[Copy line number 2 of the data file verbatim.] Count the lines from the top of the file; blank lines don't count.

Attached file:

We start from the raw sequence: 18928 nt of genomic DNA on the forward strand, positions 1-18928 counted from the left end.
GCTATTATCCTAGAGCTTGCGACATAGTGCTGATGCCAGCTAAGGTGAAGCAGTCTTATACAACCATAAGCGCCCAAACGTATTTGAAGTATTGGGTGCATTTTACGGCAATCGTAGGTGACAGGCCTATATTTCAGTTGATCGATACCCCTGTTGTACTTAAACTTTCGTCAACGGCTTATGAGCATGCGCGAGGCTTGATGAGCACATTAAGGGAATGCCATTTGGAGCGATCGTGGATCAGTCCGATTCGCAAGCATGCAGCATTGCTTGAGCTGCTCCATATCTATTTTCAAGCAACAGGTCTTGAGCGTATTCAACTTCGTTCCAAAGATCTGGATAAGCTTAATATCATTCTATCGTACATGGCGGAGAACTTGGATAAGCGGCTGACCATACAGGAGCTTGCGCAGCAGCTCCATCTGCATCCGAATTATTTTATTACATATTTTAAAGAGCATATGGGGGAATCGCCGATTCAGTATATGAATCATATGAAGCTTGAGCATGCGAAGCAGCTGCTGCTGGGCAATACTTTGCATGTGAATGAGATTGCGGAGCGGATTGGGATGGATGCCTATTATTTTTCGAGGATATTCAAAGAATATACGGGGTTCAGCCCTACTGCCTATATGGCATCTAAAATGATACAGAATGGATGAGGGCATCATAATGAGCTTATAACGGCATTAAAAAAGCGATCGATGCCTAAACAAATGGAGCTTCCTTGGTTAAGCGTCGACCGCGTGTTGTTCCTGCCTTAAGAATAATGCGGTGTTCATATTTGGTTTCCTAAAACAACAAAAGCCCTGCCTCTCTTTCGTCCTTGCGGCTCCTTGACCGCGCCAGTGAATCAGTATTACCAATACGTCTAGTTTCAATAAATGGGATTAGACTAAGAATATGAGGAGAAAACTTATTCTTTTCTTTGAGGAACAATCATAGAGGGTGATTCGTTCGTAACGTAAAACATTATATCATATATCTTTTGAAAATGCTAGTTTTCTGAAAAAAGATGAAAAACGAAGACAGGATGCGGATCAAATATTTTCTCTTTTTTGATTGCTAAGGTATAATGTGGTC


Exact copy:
GCTATTATCCTAGAGCTTGCGACATAGTGCTGATGCCAGCTAAGGTGAAGCAGTCTTATACAACCATAAGCGCCCAAACGTATTTGAAGTATTGGGTGCATTTTACGGCAATCGTAGGTGACAGGCCTATATTTCAGTTGATCGATACCCCTGTTGTACTTAAACTTTCGTCAACGGCTTATGAGCATGCGCGAGGCTTGATGAGCACATTAAGGGAATGCCATTTGGAGCGATCGTGGATCAGTCCGATTCGCAAGCATGCAGCATTGCTTGAGCTGCTCCATATCTATTTTCAAGCAACAGGTCTTGAGCGTATTCAACTTCGTTCCAAAGATCTGGATAAGCTTAATATCATTCTATCGTACATGGCGGAGAACTTGGATAAGCGGCTGACCATACAGGAGCTTGCGCAGCAGCTCCATCTGCATCCGAATTATTTTATTACATATTTTAAAGAGCATATGGGGGAATCGCCGATTCAGTATATGAATCATATGAAGCTTGAGCATGCGAAGCAGCTGCTGCTGGGCAATACTTTGCATGTGAATGAGATTGCGGAGCGGATTGGGATGGATGCCTATTATTTTTCGAGGATATTCAAAGAATATACGGGGTTCAGCCCTACTGCCTATATGGCATCTAAAATGATACAGAATGGATGAGGGCATCATAATGAGCTTATAACGGCATTAAAAAAGCGATCGATGCCTAAACAAATGGAGCTTCCTTGGTTAAGCGTCGACCGCGTGTTGTTCCTGCCTTAAGAATAATGCGGTGTTCATATTTGGTTTCCTAAAACAACAAAAGCCCTGCCTCTCTTTCGTCCTTGCGGCTCCTTGACCGCGCCAGTGAATCAGTATTACCAATACGTCTAGTTTCAATAAATGGGATTAGACTAAGAATATGAGGAGAAAACTTATTCTTTTCTTTGAGGAACAATCATAGAGGGTGATTCGTTCGTAACGTAAAACATTATATCATATATCTTTTGAAAATGCTAGTTTTCTGAAAAAAGATGAAAAACGAAGACAGGATGCGGATCAAATATTTTCTCTTTTTTGATTGCTAAGGTATAATGTGGTC